Lab equipment explained: Differences in cabinets, chambers, and work stations. BONUS: Why you need to stay protected with a Fentanyl enclosure

By: Jocelyne Terilli

There are two reasons lab technicians need to have the right equipment: to protect themselves from the chemicals they’re using or to protect evidence from being contaminated.

But all this equipment looks similar so it can be confusing as to which is what, how they’re different, and what the function is if you’re coming across it for the first time. As a follow-up to our February 2018 Lunch-n-Learn: Comparing drying cabinets, fuming chambers, & workstations, we’ve gone through each piece of equipment and explained the differences.

Drying Cabinets:

  • In a nutshell, drying cabinets are for wet evidence processing. They protect evidence technicians by removing blood-borne or biological pathogens by using HEPA filtration, and they have carbon filters which takes out vapors and fumes.
  • As a bonus, drying cabinets are a specific place to hold evidence before you process it. The locking door with case-specific evidence tags helps to protect the chain of custody.


TIP: HEPA filters stand for “high-efficiency particulate air) filter and 99.9% efficient for particles that are .3 microns or larger.


Polymerase Chain Reaction workstations (PCR)

  • Ideally, every lab should have a work station that will destroy DNA and RNA airborne contaminants so they will not cross-contaminate other samples.
  • These work stations are called Polymerase Chain Reaction Work Stations, also known as PCR work stations.
  • They have UV light to irradiate tools and work surfaces between DNA amplification processes, keeping test results more accurate.



Fuming Chambers

  • Originally developed in the Criminal Identification Division of the Japanese National Police Agency in 1978, cyanoacrylate adhesives or superglue react with the moisture of latent fingerprints. Latent prints become visible with a hard white coating once they are fumed with cyanoacrylate.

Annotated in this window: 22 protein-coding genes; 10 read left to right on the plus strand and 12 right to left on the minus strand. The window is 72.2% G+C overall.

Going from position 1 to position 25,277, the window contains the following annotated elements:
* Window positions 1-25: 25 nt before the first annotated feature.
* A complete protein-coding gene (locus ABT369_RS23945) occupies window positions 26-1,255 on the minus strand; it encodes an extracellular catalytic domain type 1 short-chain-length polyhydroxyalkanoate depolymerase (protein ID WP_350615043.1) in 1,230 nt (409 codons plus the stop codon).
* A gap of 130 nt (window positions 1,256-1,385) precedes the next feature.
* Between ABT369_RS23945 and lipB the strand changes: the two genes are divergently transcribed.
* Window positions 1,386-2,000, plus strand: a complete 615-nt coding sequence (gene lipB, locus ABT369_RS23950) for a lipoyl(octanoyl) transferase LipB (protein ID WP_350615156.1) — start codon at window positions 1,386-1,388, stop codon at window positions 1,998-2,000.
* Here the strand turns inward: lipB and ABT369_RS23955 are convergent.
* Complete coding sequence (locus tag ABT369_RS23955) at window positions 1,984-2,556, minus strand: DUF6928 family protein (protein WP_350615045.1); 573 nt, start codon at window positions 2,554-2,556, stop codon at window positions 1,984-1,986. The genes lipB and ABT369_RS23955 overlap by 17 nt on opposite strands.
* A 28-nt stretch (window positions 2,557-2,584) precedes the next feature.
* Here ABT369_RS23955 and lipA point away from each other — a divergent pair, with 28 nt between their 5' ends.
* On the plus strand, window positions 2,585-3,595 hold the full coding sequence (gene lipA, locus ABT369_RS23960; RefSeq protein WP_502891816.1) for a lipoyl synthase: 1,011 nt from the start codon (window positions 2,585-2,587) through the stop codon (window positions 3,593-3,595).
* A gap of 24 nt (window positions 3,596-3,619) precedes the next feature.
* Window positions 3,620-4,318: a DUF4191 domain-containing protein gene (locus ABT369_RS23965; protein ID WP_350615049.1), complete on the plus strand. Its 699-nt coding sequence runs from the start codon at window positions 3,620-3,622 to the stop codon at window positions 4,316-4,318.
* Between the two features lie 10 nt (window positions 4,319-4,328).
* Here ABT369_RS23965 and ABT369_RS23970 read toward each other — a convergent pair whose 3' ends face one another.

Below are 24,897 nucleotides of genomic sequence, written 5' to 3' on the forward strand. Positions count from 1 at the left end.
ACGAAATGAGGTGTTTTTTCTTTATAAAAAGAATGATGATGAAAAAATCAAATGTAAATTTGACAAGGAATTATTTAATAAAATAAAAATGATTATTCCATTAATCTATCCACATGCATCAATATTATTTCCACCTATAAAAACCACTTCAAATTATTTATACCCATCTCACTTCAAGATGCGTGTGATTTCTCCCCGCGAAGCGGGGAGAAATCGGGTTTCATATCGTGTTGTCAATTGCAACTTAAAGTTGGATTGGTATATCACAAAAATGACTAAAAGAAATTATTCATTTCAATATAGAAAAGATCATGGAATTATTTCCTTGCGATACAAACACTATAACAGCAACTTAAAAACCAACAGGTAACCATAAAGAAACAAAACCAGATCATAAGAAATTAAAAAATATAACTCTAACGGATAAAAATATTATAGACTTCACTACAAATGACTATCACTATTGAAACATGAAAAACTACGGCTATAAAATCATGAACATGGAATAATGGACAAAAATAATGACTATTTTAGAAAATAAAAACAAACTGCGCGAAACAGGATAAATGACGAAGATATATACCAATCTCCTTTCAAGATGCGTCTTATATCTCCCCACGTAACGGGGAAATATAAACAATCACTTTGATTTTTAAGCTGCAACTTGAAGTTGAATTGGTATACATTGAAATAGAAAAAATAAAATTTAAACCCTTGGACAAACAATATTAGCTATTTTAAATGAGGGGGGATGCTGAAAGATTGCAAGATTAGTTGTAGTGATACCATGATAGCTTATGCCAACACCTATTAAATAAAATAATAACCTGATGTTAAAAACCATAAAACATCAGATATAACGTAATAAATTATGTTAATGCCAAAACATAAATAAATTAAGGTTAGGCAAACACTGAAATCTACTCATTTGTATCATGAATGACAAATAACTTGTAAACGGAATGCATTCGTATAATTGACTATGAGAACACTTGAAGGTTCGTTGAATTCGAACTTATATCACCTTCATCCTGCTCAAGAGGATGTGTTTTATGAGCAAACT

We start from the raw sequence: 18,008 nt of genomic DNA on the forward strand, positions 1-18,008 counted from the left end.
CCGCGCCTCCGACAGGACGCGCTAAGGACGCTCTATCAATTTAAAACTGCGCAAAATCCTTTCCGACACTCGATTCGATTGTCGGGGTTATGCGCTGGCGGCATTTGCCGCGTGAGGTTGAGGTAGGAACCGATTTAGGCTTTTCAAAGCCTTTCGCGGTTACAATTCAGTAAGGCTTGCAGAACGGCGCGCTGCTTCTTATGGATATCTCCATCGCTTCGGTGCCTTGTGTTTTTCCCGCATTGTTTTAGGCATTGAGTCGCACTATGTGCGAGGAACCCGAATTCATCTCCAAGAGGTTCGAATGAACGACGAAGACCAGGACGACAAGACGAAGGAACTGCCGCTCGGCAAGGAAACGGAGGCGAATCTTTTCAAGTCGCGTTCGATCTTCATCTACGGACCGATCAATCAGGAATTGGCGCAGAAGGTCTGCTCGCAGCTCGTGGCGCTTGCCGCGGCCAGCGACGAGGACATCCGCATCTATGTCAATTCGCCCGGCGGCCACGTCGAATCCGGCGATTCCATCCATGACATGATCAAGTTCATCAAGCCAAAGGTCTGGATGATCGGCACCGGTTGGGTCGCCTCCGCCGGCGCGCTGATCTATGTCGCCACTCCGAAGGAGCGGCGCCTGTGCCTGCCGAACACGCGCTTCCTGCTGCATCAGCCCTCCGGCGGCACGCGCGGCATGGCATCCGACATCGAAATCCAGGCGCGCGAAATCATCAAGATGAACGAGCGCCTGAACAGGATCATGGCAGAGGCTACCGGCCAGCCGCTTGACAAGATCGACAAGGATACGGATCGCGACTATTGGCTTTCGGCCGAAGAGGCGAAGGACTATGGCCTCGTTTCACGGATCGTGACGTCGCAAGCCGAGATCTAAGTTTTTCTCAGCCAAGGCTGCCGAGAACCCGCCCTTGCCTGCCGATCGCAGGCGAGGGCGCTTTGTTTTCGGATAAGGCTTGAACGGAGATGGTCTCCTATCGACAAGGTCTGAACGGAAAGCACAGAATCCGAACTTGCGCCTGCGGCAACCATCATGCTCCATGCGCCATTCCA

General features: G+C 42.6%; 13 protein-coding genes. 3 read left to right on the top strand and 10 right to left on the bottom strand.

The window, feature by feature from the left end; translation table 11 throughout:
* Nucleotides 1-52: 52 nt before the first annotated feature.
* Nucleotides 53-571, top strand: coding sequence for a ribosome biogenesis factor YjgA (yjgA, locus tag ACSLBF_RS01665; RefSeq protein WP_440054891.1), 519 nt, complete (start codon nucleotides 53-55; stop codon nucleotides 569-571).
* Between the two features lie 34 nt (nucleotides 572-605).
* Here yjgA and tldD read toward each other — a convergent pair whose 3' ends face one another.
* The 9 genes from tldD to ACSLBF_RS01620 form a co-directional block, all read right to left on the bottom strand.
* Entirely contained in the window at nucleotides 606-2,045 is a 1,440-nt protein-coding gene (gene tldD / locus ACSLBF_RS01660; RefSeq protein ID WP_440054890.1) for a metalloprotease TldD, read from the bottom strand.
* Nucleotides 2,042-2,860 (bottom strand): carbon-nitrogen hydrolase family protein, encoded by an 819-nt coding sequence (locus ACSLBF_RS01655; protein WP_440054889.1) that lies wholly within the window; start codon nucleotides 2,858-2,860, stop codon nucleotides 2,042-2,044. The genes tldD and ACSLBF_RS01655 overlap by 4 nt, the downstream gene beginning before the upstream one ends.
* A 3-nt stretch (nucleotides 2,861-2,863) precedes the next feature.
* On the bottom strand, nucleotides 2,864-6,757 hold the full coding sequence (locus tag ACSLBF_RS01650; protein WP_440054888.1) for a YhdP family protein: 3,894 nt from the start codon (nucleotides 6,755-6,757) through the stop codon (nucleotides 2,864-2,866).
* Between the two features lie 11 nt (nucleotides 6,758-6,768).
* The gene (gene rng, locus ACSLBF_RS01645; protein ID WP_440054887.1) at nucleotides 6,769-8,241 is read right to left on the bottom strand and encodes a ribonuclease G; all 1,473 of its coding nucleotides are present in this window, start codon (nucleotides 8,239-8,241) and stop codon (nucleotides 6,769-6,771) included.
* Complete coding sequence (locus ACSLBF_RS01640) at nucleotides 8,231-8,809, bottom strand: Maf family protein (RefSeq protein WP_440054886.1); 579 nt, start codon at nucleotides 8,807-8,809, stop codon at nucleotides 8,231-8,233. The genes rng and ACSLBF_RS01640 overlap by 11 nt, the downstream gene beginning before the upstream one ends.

• You can safely develop print in a fuming chamber, without exposing yourself to the harmful fumes.
  • These chambers provide a controlled humid environment for cyanoacrylate fumes to evenly circulate and create an evenly developed print.
  • During the fuming cycle, the door is automatically locked, which protects the technicians from fumes.
  • As soon as a print shows, you can hit purge and the cyanoacrylate fumes are removed from the chamber using carbon filtration.



Downdraft dusting stations

  • Dusting stations are used to protect lab technicians from the powders and chemicals they use.
  • Airflow pulls powders into the base and the rear wall of the dusting station. A HEPA filter captures excess particles before returning clean air to the room.
  • This dual-zone airflow protects the operator from breathing in powders and chemicals.


NARKsafe Fentanyl Filtered Workstation

The opioid epidemic has made drug overdoses the leading cause of death among Americans under 50, most of which are tied to heroin and fentanyl. Fentanyl is 100x more powerful than heroin and exposure to an amount equivalent to a few grains of sand can kill you.

Testing these substances needs to be done with the utmost care that everyone in your lab remains protected. Our NARKsafe Fentanyl filtered workstation is ideal for protecting lab technicians while handling and testing dangerous substances.

How it works:

  • The back wall of the station is a full filtration zone with prefilters and primary HEPA filter.
  • A permanent HEPA filter is at the top of the station. It is isolated and located after the primary HEPA filter.
  • With redundant HEPA filtration, this adds protection when prefilters and the primary HEPA filter are changed, keeping all lab technicians safe during routine maintenance.
  • In addition, a carbon filter removes the fumes and vapors associated with drug identification.
  • This station does not leak because of its horizontal laminar airflow with dual HEPA filtration.
  • It also features a dark blue base, letting you easily see what you’re testing.

Other ways to keep you protected is wearing full personal protection equipment. We developed a PPE kit based on DEA guidelines. It also includes a biohazard bag to dispose of the PPE once you’ve used it, according to your jurisdiction guidelines.

Please also contact us at or 1.800.356.7311 for FREE access to our webinar: Narcotics Investigation Safety: Handling Suspected Fentanyl



We’ve helped schools, universities, crime labs, and police departments determine which lab equipment they need and which fits their budget. Contact us today at or 1.800.356.7311 to get the conversation started.

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